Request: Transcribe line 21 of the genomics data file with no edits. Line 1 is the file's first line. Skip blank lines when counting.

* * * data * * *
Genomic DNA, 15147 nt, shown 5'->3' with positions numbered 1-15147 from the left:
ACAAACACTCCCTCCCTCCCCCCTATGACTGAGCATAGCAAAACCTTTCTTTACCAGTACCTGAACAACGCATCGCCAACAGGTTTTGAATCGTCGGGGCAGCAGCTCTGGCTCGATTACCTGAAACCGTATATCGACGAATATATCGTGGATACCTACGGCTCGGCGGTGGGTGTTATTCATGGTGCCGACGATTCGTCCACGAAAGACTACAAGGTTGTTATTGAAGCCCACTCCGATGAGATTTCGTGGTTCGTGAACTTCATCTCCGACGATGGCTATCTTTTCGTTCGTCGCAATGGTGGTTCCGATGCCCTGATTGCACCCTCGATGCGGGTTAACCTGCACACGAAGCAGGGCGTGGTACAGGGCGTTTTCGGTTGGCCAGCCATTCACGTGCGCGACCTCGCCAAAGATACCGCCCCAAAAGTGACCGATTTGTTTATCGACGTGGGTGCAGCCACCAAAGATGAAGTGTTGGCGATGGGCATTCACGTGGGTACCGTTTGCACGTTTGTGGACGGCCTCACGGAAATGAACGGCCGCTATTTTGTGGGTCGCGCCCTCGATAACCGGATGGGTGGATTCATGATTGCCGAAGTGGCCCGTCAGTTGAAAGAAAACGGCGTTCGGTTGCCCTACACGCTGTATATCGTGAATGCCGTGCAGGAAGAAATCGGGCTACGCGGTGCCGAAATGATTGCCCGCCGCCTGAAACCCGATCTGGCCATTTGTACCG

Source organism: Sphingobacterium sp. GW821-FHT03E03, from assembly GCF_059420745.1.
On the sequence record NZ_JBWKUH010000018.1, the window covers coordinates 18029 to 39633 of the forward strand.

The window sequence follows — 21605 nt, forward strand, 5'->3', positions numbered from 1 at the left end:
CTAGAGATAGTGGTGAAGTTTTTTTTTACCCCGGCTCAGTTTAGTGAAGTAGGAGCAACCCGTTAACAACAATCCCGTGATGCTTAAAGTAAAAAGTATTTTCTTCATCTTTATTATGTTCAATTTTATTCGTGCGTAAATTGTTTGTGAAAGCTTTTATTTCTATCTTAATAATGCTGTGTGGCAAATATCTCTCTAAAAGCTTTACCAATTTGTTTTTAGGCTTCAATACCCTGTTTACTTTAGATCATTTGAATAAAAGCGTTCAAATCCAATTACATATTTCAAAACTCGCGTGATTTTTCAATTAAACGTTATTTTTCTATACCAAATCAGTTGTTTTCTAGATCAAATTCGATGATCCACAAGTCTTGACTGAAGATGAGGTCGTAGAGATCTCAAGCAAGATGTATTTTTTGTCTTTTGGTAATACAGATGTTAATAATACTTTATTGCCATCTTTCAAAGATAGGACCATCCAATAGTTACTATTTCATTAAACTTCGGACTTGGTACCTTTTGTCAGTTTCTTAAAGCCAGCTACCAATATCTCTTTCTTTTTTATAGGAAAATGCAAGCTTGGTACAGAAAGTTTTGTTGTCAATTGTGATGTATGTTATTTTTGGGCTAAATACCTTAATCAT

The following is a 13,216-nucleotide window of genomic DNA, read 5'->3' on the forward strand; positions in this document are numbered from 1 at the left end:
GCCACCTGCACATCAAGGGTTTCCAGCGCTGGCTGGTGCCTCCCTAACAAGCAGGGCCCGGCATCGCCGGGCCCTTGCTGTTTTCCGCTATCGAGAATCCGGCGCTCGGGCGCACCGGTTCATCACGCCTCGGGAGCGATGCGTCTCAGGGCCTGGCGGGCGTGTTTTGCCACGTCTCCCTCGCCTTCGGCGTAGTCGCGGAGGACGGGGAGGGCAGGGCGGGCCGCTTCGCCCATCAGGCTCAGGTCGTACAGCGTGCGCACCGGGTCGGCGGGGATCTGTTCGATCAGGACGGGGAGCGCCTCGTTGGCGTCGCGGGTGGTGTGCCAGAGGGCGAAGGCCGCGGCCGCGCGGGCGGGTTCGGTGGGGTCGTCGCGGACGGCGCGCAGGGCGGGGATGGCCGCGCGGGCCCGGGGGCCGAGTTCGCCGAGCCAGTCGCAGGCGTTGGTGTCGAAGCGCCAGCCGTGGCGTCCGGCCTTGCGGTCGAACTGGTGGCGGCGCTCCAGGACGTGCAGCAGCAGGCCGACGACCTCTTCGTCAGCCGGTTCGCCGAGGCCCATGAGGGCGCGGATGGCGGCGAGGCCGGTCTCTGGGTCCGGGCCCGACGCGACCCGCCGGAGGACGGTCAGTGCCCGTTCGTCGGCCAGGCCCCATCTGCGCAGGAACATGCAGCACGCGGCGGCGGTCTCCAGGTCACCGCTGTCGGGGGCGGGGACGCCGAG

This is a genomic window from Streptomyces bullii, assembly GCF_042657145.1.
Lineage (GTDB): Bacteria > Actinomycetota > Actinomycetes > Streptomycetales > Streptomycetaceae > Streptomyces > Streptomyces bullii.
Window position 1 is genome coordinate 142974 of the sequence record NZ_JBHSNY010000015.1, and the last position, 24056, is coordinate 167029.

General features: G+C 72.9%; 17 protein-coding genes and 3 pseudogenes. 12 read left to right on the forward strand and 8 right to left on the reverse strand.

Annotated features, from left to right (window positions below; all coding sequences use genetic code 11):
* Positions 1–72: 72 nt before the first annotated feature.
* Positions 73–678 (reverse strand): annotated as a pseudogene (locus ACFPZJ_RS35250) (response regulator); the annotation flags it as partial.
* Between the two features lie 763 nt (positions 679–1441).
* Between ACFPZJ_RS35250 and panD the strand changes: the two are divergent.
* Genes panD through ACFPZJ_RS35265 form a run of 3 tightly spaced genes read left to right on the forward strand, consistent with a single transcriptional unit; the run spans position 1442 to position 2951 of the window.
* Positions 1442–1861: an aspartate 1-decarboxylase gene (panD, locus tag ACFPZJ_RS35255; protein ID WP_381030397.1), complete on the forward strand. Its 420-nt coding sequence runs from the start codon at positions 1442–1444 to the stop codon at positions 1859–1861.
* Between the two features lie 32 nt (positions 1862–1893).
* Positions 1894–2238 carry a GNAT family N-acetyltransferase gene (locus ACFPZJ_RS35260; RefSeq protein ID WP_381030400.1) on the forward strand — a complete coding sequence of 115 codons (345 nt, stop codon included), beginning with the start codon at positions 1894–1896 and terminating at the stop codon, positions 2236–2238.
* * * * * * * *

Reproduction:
* Positions 1894–2238 carry a GNAT family N-acetyltransferase gene (locus ACFPZJ_RS35260; RefSeq protein ID WP_381030400.1) on the forward strand — a complete coding sequence of 115 codons (345 nt, stop codon included), beginning with the start codon at positions 1894–1896 and terminating at the stop codon, positions 2236–2238.